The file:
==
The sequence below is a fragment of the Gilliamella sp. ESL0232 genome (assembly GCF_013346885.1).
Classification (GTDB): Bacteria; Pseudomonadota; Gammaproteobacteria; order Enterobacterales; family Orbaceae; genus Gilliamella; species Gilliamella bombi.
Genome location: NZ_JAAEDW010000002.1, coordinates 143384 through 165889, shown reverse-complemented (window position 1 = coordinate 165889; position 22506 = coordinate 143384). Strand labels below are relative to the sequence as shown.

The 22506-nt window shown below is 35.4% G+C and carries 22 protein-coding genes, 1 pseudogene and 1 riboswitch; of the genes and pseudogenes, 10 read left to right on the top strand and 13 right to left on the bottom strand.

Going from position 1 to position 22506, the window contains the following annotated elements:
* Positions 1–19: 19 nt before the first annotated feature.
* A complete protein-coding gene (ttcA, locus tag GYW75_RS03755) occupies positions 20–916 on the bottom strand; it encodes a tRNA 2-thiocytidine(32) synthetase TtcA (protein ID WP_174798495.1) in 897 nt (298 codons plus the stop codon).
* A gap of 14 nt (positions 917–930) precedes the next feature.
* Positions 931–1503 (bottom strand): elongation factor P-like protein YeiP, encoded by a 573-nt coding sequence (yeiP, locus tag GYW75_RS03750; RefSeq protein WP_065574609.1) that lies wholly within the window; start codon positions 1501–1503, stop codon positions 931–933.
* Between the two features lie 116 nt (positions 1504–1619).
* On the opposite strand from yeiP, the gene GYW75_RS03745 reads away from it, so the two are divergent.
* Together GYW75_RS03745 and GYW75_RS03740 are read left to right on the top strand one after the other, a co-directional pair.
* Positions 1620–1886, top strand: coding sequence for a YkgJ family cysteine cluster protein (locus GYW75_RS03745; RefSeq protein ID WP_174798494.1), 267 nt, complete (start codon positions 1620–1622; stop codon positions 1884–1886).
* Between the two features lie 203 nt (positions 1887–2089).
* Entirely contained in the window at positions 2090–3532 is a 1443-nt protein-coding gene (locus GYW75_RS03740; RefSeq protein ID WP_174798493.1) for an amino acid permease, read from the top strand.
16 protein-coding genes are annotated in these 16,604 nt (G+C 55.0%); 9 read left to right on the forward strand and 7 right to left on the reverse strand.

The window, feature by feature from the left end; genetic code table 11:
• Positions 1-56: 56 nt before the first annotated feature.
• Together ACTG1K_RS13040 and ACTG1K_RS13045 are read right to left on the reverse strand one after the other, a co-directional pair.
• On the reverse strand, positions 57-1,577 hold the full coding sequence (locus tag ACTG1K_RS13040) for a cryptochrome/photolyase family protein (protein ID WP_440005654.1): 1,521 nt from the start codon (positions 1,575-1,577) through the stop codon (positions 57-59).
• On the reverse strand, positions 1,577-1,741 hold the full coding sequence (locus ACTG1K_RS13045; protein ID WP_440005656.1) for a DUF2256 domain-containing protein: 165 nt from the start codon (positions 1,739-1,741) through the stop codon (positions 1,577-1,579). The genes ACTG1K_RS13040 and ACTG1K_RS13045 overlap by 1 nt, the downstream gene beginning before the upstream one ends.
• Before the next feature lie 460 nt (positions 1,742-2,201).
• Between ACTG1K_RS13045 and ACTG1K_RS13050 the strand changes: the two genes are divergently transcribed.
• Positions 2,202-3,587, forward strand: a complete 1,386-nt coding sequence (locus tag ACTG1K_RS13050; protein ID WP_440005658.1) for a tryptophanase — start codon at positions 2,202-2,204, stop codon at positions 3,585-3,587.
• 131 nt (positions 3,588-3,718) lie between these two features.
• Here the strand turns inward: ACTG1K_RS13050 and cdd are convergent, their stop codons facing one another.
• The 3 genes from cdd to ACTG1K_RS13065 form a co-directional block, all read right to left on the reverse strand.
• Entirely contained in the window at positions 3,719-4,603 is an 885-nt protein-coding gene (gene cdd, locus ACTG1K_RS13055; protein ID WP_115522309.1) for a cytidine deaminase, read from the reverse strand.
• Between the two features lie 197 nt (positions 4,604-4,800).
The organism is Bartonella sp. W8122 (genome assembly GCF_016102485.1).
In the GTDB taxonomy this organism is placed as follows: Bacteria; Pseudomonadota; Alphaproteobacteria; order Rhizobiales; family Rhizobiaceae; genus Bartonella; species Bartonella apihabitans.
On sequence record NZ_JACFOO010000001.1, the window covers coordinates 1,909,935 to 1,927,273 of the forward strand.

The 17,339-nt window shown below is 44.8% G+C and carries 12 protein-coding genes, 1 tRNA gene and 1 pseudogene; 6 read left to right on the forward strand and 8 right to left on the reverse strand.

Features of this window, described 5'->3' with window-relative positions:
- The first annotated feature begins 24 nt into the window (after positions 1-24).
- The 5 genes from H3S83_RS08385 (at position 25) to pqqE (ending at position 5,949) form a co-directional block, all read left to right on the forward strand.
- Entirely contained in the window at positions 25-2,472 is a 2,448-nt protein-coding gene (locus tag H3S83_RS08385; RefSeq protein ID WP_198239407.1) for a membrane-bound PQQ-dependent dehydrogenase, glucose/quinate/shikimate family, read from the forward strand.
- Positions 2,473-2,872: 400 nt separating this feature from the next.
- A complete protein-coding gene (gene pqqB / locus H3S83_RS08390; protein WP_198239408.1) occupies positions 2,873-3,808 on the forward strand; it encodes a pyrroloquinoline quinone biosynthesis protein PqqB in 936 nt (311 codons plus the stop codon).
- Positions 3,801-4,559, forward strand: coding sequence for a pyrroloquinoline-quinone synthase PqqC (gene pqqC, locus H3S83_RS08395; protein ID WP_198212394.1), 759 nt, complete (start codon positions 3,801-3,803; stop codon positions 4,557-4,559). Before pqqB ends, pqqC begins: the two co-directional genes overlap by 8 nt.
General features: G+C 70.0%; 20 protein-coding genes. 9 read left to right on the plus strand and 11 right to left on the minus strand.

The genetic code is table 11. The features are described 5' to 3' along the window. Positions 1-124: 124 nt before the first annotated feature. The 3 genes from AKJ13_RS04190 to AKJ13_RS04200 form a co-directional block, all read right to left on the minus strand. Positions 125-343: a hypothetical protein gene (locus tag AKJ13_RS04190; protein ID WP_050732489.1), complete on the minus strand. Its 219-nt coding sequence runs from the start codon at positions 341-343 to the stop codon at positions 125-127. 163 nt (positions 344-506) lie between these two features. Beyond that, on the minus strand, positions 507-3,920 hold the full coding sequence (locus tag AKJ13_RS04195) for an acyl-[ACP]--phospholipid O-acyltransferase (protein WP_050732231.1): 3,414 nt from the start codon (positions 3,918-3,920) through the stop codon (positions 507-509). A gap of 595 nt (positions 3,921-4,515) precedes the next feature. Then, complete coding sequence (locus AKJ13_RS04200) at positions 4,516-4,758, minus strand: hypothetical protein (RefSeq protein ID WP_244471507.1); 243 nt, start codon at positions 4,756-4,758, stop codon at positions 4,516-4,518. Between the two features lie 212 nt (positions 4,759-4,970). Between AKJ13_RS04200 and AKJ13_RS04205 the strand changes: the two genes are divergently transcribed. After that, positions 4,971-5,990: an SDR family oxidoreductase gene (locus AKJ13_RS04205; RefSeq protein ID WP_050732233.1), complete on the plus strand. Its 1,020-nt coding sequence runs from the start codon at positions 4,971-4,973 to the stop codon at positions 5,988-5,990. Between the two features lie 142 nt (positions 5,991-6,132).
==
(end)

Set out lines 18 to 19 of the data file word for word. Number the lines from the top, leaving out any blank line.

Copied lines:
• Positions 1-56: 56 nt before the first annotated feature.
• Together ACTG1K_RS13040 and ACTG1K_RS13045 are read right to left on the reverse strand one after the other, a co-directional pair.